They often “fix” the price of gold at the London a.m. price fix – that’s for sure. Although the LBMA London gold fix mechanism was supposedly cleaned up and reformed, those of us who have studied the gold market for at least the last 14 years know that the London “fix” is still the same old corrupt price-fix scheme.
Last night was particularly blatant, as gold was threatening to break over the key 200 day moving average technical level ($1,176 on the continuous contract basis) – note: the x-axis is Mountain Standard Time, all references are in EST – click to enlarge:
As you can see from the graph above, the price of gold was moving laterally during most of Asian/Indian trading hours. Not shown is the $9 gap up in the price of gold about an hour in to the Globex system trading session (9:10 p.m EST) when China devalued the yuan.
In the half-hour of the designated London a.m. “Fix” period, 9,620 paper/electronic Comex gold contracts traded, representing 962,000 ozs of gold (the Fix is a process, not a point in time). This is compared to the 171k ozs of gold reported by the Comex vault custodians as being “deliverable.” In the 30-minute period prior to the London “Fix,” a mere 1,260 paper/electronic gold contracts traded. In the 30-minutes subsequent to the “Fix,” 2,871 contracts exchanged hands. Please note: there were no news reports or events that would have influenced any of the trading markets during the London “Fix.”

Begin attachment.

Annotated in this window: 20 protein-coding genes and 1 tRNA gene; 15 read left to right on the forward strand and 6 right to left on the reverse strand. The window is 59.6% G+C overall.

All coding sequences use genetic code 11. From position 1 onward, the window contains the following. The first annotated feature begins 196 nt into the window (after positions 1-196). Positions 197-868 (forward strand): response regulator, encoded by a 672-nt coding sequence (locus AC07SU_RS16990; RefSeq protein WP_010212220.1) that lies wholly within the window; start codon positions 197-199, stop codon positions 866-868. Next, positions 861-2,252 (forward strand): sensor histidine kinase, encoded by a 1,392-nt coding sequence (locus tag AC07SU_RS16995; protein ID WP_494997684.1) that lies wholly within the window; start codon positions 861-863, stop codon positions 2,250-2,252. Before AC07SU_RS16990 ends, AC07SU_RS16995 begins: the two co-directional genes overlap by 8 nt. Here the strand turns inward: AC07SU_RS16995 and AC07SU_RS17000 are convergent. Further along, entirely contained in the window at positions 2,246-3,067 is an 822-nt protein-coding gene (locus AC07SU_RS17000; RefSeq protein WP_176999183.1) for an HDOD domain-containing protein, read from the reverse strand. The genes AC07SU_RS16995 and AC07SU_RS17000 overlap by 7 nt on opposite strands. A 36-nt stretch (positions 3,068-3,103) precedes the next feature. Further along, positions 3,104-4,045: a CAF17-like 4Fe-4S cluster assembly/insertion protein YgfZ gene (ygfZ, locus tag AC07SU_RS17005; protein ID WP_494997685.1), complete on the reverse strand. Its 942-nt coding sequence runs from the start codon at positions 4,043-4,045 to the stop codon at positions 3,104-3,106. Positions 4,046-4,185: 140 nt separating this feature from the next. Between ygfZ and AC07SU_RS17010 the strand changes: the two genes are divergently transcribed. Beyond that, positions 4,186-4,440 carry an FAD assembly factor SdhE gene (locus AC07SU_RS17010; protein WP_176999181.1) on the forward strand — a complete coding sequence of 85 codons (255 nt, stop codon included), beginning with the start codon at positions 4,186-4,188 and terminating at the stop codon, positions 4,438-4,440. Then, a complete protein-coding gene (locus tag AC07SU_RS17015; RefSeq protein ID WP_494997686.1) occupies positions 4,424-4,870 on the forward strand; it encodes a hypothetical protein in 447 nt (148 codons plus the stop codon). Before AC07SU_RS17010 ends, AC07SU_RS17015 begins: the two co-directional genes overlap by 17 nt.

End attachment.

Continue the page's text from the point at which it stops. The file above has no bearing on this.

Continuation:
Personally, I’d like to see an independent audit of the bars – visually open to the public – which includes all of the record-keeping associated with each bar. In other words, contrary to most well-read gold market analysts, I do not trust or believe the vault reports as submitted by the HSBC, Scotia and JP Morgan, who control 96% of the total reported on the Comex.
It’s pretty obvious that as the price of gold threatened to take out a key technical level, a large seller dumped an “electronic contract bomb” on the market, which triggered hedge fund algo technically-driven selling as a means to take the price down.
Interestingly, gold shot right back up after the dismal U.S. retail sales report released at 8:30 a.m. EST. There’s no question that – at least for now anyway – gold is behaving differently than it has over the past four years. It seems that price hits are being bought rather than chased lower and moves higher are being chased higher rather than being sold.
Certainly the fundamental support underlying the gold market continues to strengthen every day, as it has for the last 15 years.